Downton Abbey-esque drama, dating and The Tourist: Top TV picks for the week

Watch, listen and be inspired by Calum Henderson’s definitive list of what’s hot right now and from the vault.

The Gilded Age (Neon, from Tuesday)

They say to write what you know, and it’s quite likely no one in television knows high society better than Downton Abbey creator and literal Lord Julian Fellowes. His new series may be set on the other side of the Atlantic and a generation before Downton, but it’s cut from the same very expensive cloth. The familiar upstairs-downstairs dynamic is present here, but The Gilded Age also adds another dimension across the road – this is all about old money v new money in 1880s New York.

On the old money side of the street, we have sisters Agnes and Ada (The Good Fight’s Christine Baranski and Cynthia Nixon, whom it is difficult to fully separate from her other character’s recent exploits in the Sex and the City reboot), who spend most of their time glancing furtively from behind lace curtains at the extravagant house being built across the street by railroad tycoon George Russell (Morgan Spector) and his wife Bertha (Carrie Coon), who’s hell-bent on attaining the one thing their new money can’t buy: status.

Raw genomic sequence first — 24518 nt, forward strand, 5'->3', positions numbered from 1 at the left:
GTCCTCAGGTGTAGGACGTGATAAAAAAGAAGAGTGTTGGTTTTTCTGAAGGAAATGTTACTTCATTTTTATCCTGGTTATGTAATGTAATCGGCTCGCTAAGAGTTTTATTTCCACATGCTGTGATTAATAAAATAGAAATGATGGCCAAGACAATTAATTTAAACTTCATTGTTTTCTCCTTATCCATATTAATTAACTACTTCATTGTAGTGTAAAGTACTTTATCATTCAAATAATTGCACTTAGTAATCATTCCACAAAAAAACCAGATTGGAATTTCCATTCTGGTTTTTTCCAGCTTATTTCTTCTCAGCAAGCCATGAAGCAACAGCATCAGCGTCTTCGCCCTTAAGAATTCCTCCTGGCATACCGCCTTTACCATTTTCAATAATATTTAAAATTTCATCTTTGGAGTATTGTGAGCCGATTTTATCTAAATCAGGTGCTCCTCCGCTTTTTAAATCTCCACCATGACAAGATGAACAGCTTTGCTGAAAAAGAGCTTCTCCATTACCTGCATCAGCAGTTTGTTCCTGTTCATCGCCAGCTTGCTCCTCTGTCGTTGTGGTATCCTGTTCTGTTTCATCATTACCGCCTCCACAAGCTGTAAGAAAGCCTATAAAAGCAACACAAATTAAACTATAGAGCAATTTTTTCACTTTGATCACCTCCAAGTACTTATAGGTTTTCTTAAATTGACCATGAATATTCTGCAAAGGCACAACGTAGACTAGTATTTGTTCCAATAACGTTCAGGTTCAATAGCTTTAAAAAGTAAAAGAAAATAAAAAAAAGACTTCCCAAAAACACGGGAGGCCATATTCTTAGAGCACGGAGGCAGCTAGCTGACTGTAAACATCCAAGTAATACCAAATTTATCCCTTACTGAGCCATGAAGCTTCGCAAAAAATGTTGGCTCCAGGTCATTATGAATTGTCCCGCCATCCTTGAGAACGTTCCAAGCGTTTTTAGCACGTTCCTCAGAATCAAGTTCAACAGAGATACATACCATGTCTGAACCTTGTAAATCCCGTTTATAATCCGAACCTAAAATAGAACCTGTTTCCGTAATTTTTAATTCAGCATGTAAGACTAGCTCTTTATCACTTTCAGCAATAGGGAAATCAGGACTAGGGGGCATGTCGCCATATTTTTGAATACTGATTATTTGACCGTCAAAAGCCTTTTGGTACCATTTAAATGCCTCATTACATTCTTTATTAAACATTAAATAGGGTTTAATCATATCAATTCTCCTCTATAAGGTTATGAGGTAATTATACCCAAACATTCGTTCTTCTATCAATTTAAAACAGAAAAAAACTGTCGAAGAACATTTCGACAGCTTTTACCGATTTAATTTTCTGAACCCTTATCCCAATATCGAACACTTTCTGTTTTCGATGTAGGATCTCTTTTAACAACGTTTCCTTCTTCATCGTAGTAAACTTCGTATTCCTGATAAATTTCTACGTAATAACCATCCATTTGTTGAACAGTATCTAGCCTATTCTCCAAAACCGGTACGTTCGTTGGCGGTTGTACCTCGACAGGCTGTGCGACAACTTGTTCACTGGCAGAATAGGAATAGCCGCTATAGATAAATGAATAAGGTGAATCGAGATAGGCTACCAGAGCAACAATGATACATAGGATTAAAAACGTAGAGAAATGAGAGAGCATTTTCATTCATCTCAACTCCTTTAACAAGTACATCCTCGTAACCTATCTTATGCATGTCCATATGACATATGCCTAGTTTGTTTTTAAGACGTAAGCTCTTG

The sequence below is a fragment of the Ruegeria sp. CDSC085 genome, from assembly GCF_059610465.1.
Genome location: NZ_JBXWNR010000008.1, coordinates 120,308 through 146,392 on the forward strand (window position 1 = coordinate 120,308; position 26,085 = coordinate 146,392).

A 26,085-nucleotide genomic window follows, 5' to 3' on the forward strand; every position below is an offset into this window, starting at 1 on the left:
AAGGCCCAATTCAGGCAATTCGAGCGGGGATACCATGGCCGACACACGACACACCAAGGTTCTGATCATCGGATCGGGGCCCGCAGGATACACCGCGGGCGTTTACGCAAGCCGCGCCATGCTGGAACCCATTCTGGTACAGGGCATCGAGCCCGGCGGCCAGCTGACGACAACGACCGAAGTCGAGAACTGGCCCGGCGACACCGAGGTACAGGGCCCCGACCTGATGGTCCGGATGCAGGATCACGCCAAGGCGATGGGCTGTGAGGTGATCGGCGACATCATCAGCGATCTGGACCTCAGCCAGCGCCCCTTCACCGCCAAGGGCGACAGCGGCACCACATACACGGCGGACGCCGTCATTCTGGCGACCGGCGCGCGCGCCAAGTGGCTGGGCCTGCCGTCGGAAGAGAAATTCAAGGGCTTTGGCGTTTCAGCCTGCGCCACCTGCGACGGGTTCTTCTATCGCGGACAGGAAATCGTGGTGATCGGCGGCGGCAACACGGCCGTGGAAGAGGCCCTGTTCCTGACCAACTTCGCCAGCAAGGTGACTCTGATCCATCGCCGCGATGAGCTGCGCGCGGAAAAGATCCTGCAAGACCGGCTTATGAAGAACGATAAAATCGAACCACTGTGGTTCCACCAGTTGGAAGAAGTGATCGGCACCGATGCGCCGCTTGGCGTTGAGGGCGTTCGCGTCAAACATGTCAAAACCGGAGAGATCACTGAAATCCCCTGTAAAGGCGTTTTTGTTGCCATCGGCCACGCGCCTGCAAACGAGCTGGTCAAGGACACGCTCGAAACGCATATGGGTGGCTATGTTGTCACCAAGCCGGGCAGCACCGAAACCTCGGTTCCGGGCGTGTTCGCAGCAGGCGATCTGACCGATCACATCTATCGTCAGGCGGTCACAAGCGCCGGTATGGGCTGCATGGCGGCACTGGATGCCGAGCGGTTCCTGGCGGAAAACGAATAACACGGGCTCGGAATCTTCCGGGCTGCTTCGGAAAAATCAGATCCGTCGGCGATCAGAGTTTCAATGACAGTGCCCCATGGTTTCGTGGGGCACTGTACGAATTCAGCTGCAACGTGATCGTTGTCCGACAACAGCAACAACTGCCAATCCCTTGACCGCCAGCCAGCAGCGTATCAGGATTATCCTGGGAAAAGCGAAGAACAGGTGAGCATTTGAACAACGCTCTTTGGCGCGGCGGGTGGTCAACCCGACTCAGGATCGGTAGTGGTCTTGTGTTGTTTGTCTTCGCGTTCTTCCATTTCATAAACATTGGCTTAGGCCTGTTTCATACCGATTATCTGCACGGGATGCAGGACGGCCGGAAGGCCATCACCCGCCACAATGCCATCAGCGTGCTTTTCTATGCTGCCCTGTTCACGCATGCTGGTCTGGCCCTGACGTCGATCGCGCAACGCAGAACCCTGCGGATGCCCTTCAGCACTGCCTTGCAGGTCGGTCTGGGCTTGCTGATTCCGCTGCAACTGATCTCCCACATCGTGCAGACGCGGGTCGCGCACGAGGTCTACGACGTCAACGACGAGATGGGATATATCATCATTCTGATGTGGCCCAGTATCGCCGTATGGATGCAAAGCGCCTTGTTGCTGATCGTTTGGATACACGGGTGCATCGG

Into all this, steps Agnes and Ada’s young adult niece Marian (Louisa Jacobson), who the pair take in after their estranged brother in Pennsylvania goes and dies with barely a penny left to his name. Eyebrow-raisingly for some, Marian also brings along a friend she made on the train – Peggy, a young Black aspiring writer whom Agnes hires as her secretary, is the most interesting character introduced in the first episode but is also probably afforded the least screen time.

One of the first things Agnes tells Marian upon her arrival: “We only receive the old people in this house, never the new”. Which, unfortunately for them, is a house rule that’s probably going to come under some pressure since Marian promptly goes and gets a huge crush on the Russells’ charming Harvard-graduate son.